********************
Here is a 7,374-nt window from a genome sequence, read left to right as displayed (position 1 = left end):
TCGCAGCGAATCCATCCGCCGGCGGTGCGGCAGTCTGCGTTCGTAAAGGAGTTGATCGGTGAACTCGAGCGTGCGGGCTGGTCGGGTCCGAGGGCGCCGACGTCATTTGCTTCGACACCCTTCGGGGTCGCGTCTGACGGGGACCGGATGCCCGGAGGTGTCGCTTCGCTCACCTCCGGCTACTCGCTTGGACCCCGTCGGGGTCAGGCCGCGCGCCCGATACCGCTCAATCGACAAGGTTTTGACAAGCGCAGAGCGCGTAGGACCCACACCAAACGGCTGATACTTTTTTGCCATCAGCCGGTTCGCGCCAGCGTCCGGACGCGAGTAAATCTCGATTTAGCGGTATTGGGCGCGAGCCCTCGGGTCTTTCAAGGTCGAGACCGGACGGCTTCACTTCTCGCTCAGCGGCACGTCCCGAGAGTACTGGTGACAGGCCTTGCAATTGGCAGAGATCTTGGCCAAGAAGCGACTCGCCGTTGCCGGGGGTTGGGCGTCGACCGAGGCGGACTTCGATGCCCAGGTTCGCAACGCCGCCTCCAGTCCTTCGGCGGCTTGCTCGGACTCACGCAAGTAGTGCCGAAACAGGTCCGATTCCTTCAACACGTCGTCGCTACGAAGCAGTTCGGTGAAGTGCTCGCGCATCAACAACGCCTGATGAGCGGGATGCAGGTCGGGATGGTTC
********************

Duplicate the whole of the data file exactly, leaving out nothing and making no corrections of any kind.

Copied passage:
Here is a 7,374-nt window from a genome sequence, read left to right as displayed (position 1 = left end):
TCGCAGCGAATCCATCCGCCGGCGGTGCGGCAGTCTGCGTTCGTAAAGGAGTTGATCGGTGAACTCGAGCGTGCGGGCTGGTCGGGTCCGAGGGCGCCGACGTCATTTGCTTCGACACCCTTCGGGGTCGCGTCTGACGGGGACCGGATGCCCGGAGGTGTCGCTTCGCTCACCTCCGGCTACTCGCTTGGACCCCGTCGGGGTCAGGCCGCGCGCCCGATACCGCTCAATCGACAAGGTTTTGACAAGCGCAGAGCGCGTAGGACCCACACCAAACGGCTGATACTTTTTTGCCATCAGCCGGTTCGCGCCAGCGTCCGGACGCGAGTAAATCTCGATTTAGCGGTATTGGGCGCGAGCCCTCGGGTCTTTCAAGGTCGAGACCGGACGGCTTCACTTCTCGCTCAGCGGCACGTCCCGAGAGTACTGGTGACAGGCCTTGCAATTGGCAGAGATCTTGGCCAAGAAGCGACTCGCCGTTGCCGGGGGTTGGGCGTCGACCGAGGCGGACTTCGATGCCCAGGTTCGCAACGCCGCCTCCAGTCCTTCGGCGGCTTGCTCGGACTCACGCAAGTAGTGCCGAAACAGGTCCGATTCCTTCAACACGTCGTCGCTACGAAGCAGTTCGGTGAAGTGCTCGCGCATCAACAACGCCTGATGAGCGGGATGCAGGTCGGGATGGTTC